Eleven graduate students join Princeton Energy and Climate Scholars Program

Holly Welles ・ Princeton Environmental Institute

The Princeton Environmental Institute selected 11 new graduate students to join the Princeton Energy and Climate Scholars Program (PECS) for a two-year fellowship commencing this fall. The new fellows bring the total number of PECS scholars to 20.

Princeton Energy & Climate Scholars logoThe Princeton Environmental Institute selected 11 new graduate students to join the Princeton Energy and Climate Scholars Program (PECS) for a two-year fellowship commencing this fall. The new fellows bring the total number of PECS scholars to 20.

The selected fellows and their academic programs are: Jonathan Aguirre, Spanish and Portuguese; Meir Alkon, politics; Sarah Hammer, chemical and biological engineering; Xiaogang He, civil and environmental engineering; Thomas Hodson, mechanical and aerospace engineering; Wenying Liao, ecology and evolutionary biology; Mayank Misra, Woodrow Wilson School; Jueyu (Sherry) Wu, psychology; and Michelle Frazer, Aaron Match and Sarah Schlunegger in the Program in Atmospheric and Oceanic Sciences.

Founded in 2008, PECS brings together a select group of talented and engaged Princeton Ph.D. students with research expertise from wide-ranging backgrounds. To date, 90 graduate students representing 17 Princeton departments and schools have participated in PECS, as have 26 faculty board members from 10 departments; current fellows represent 12 departments and schools.

“PECS provides a platform for Ph.D. students working on any aspect of energy and climate research to interact with, collaborate in, and gain a firsthand understanding of research areas outside of their own discipline, and broadens their horizons both as scholars and as citizens,” said Robert Socolow, PECS’ faculty coordinator and professor of mechanical and aerospace engineering, emeritus.

Scholars’ research interests include climate change and extreme weather, aerosols and cloud formation, terrestrial and oceanic nitrogen cycling, renewable energy and energy efficiency, hydraulic fracturing, energy policy in emerging economies, sustainable building materials, land use and forest restoration, tribal populations and human rights, public attitudes toward environmental issues, the history of American art and depictions of nature and the environment.

Aguirre said he wanted to join PECS to be part of a community of students engaged in bridging disciplinary gaps to study environmental issues and engender fruitful dialogue. “I hope the projects we develop can shed light on how the environment is a crucial feature that is often neglected in some of the most important social issues of our time, such as racism, gender and economic inequality, and health conditions,” he said.

Misra said PECS will allow him to build upon his scholarship with the help of fellow scholars. “The opportunity to work together on complex and topical issues will undoubtedly reveal avenues for inquiry that I may never have considered myself, and will, hopefully, bring greater nuance to the issues that I care about and am deeply committed to working on,” he said.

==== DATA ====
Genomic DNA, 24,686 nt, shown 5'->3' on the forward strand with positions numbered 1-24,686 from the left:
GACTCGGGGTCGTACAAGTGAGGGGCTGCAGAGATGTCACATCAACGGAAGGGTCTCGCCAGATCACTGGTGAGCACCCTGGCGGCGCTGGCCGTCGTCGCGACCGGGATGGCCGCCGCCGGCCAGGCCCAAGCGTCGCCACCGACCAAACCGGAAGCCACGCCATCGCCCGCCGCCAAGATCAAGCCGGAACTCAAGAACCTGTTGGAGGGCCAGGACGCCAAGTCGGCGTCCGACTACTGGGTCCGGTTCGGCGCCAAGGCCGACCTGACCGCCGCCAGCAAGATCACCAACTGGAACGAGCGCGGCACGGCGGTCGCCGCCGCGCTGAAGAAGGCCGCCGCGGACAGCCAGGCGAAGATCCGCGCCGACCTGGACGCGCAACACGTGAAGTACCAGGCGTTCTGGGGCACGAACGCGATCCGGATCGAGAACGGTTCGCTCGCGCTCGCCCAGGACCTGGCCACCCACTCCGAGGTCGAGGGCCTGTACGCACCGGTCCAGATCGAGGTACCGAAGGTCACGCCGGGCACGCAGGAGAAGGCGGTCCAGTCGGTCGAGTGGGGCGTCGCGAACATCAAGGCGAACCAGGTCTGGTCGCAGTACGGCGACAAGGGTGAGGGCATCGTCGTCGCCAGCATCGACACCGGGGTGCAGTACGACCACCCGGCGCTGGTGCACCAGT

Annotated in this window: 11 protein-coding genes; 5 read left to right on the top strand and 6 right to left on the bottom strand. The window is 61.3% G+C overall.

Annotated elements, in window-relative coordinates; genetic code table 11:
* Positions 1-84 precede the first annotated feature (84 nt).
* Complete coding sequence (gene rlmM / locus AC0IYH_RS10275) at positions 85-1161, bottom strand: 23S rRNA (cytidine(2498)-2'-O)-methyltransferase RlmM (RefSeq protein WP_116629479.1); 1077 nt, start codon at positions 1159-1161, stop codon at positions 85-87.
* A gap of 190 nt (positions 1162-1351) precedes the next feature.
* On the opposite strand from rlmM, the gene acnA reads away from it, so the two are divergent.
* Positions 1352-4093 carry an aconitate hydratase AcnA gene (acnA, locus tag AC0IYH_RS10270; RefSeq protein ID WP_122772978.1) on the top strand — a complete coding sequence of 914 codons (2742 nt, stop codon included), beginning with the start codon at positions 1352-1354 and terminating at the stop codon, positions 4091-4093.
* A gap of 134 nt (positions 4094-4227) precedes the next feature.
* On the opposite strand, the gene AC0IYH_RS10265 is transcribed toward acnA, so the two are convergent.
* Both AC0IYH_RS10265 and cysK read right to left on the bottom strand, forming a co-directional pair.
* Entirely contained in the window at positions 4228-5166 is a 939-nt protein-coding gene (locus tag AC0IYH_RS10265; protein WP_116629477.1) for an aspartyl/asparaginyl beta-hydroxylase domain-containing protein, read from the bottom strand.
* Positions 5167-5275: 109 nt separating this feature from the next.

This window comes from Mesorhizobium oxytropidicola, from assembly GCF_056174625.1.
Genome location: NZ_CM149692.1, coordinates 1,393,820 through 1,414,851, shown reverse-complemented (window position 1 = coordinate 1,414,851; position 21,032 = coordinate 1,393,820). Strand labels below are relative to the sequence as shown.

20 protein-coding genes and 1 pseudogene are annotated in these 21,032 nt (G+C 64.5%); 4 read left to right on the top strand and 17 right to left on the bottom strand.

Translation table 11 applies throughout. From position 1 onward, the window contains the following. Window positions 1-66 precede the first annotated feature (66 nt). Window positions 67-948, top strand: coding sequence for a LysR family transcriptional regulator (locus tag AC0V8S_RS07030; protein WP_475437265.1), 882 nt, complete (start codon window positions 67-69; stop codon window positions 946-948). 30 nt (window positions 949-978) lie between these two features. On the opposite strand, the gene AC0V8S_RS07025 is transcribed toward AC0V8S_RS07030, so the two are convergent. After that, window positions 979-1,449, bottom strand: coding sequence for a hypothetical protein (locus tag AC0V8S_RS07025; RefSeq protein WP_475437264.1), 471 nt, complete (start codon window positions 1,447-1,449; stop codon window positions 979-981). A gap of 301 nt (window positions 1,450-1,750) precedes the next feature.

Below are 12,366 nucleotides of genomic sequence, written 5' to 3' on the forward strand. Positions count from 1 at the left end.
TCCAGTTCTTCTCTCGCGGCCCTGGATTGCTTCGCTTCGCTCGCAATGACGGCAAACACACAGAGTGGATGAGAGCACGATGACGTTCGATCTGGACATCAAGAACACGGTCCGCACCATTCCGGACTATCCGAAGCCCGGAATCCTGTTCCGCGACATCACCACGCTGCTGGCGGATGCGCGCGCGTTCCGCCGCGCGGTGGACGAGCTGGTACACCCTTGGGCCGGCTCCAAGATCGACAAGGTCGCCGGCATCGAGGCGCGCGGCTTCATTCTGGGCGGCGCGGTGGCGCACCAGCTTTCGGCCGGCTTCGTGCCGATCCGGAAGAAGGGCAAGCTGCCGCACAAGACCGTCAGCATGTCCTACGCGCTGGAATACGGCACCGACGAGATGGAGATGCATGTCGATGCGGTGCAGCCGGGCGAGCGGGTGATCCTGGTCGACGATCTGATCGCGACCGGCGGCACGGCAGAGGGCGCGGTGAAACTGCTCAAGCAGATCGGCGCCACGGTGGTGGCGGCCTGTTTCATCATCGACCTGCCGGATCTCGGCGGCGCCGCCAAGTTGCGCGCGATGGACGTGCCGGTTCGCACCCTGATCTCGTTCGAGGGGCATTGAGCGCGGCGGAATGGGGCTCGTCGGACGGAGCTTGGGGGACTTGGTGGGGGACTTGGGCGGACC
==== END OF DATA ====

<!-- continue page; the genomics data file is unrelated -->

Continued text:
“The PECS program has been a great experience for me,” said Levi Golston, outgoing chair of the PECS student committee and a graduate student in the Department of Civil and Environmental Engineering. “First and foremost was the opportunity to engage with the other students in the program in discussions on a range of topics centering on climate observations, impacts, policy and future energy systems. This helped broaden my understanding of current research and place it into the broader environmental and sustainability context.”

Aubrey Paris, a second-year PECS scholar and graduate student in chemistry said, “The PECS program has been a great way for me to see how people in other disciplines view the climate and energy challenges. It’s motivating to interact with individuals who are really passionate about these issues facing society.” Paris, along with fellow graduate student Kasparas Sparkas of the Department of Civil and Environmental Engineering, are the incoming co-chairs of the PECS student committee. Each year the scholars are encouraged to identify one or more collaborative projects where each student has an opportunity to contribute their own expertise and insights.

“The academic diversity of the PECS members is reflected in the array of projects and themes that are discussed, and the fact that every year features new PECS projects, really makes each cohort of PECS students unique,” Paris said.

Outgoing PECS project chair Ryan Edwards, a graduate student in civil and environmental engineering, said that the latest PECS project of working with the University’s energy managers to reduce Princeton’s carbon emissions was the most challenging, yet rewarding, part of his time in PECS. “Our team of PECS students has built close relationships with each other and also with the University engineers, and we have played a meaningful role in helping shape Princeton’s energy future,” he said.

Students meet once a month to share research results and to introduce their work to one another. During these informal discussions, students often probe topics that are remote from their own research. They also meet once a month for dinner with the PECS faculty board. These dinners either highlight the research of a faculty board member or dovetail with outside visitors’ time on campus.

“The biggest enjoyment from my PECS experience has been the faculty dinners, where we were privileged to interact with prominent faculty members and scholars in an intimate setting,” said Yuzhen Yan, a graduate student in the Department of Geosciences and this past year’s faculty-dinner coordinator. “Conversations at the dinner table provided a great opportunity to get to know the speakers, not only as distinguished researchers, but also as compassionate and concerned individuals.”